The Risks Digest

The RISKS Digest

Forum on Risks to the Public in Computers and Related Systems

ACM Committee on Computers and Public Policy, Peter G. Neumann, moderator

Volume 2 Issue 51

Sunday, 11 May 1986

Contents

o Reliability limits
Brian Randell
o NSA assigning encryption keys
Jay Elinsky
o HBO pirate
Lauren Weinstein
o Failure to Backup Data, by James H. Coombs
Roy Smith
o Admissibility of legal evidence from computers
Mike McLaughlin
o Electronic document media
Mike McLaughlin
o Word processing and bad writing
many messages received
none included
o Info on RISKS (comp.risks)

Reliability limits

Brian Randell <brian%cheviot.newcastle.ac.uk@Cs.Ucl.AC.UK>
Fri, 9 May 86 10:28:52 gmt
    I have for a number of years held, and expounded, the opinion that:
"If one automates a complex manual system, which is being carried out
reasonably competently, then the very best that one can hope to achieve
is fewer but BIGGER errors".

    To give a couple of low-key illustrations: an automated payroll system can
normally be expected to get virtually all of its calculations exactly correct -
but have you ever heard of a manual payroll system producing a paycheck
for $999,999.99 or for $0.00? When a newspaper goes over to computerized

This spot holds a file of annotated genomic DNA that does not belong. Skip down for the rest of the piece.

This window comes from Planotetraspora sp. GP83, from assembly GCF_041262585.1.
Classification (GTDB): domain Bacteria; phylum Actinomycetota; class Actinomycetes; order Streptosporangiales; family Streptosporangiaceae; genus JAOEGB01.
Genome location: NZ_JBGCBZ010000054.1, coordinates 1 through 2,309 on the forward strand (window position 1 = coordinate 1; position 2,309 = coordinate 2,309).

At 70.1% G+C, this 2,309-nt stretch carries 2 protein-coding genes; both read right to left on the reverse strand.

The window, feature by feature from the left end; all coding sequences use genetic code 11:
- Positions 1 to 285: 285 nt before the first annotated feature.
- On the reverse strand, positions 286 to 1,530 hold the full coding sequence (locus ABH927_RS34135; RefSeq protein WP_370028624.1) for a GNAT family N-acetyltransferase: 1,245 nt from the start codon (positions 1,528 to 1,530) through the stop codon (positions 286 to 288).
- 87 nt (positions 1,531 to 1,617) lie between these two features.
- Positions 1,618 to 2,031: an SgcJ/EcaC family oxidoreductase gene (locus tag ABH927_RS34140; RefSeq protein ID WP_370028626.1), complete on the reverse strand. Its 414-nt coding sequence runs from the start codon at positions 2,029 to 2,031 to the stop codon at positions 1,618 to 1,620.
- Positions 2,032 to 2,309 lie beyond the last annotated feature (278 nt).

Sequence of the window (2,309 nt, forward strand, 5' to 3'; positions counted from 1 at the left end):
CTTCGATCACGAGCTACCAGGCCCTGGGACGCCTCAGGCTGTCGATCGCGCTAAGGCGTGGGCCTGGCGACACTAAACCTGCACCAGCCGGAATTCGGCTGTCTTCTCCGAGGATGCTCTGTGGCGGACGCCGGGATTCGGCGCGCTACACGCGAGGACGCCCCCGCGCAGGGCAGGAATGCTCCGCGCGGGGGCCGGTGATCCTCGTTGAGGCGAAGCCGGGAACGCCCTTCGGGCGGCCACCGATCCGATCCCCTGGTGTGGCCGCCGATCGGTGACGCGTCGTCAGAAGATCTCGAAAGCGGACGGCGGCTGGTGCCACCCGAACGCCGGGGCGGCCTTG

type-setting one normally sees a considerable drop in the number of typos, but
the sudden appearance of occasional major errors - e.g. instructions to the
formatter in capitals in the middle of a paragraph, whole sections in
completely the wrong font, etc.

    The thinking behind my statement is that, compared to computer-based
systems, humans usually have a great ability to recognise an unusual
situation, and to use their general knowledge of the world in assessing its
correctness, and its possible consequences.

    I now no longer have any idea whether the statement is one that I have
plagiarized from someone else, and often find that people find it illuminating
as well as believable, and that it is a good way of injecting a note of caution
into the more naive and over-optimistic discussions that often take place
concerning possible new computer-based systems.

    I would be most interested to see how the RISKS forum reacts to it -
always assuming that something along this lines has not already been the
subject of a debate which took place before I became a subscriber.

Brian Randell - Computing Laboratory, University of Newcastle upon Tyne

  ARPA  : brian%cheviot.newcastle@ucl-cs.arpa
  UUCP  : <UK>!ukc!cheviot!brian


NSA assigning encryption keys

<ELINSKY@IBM.COM>
9 May 86 10:55:02 EDT
In light of all the recent spy cases, if the NSA keeps records of the keys
it has assigned to users, there's the risk that someone with access to them
might sell them "for the right price".  The keys would be worth so much that
a would-be intruder could offer an irresistibly high price to the right
individual, and still come out ahead.
                                       Jay Elinsky, IBM T.J. Watson Research


HBO pirate

Lauren Weinstein <vortex!lauren@rand-unix.ARPA>
Thu, 8-May-86 11:00:05 PDT
Let me preface this by mentioning that my consulting includes work with
the company that uplinks WTBS to the bird, and that I have some
experience in the details of satellite uplink technology.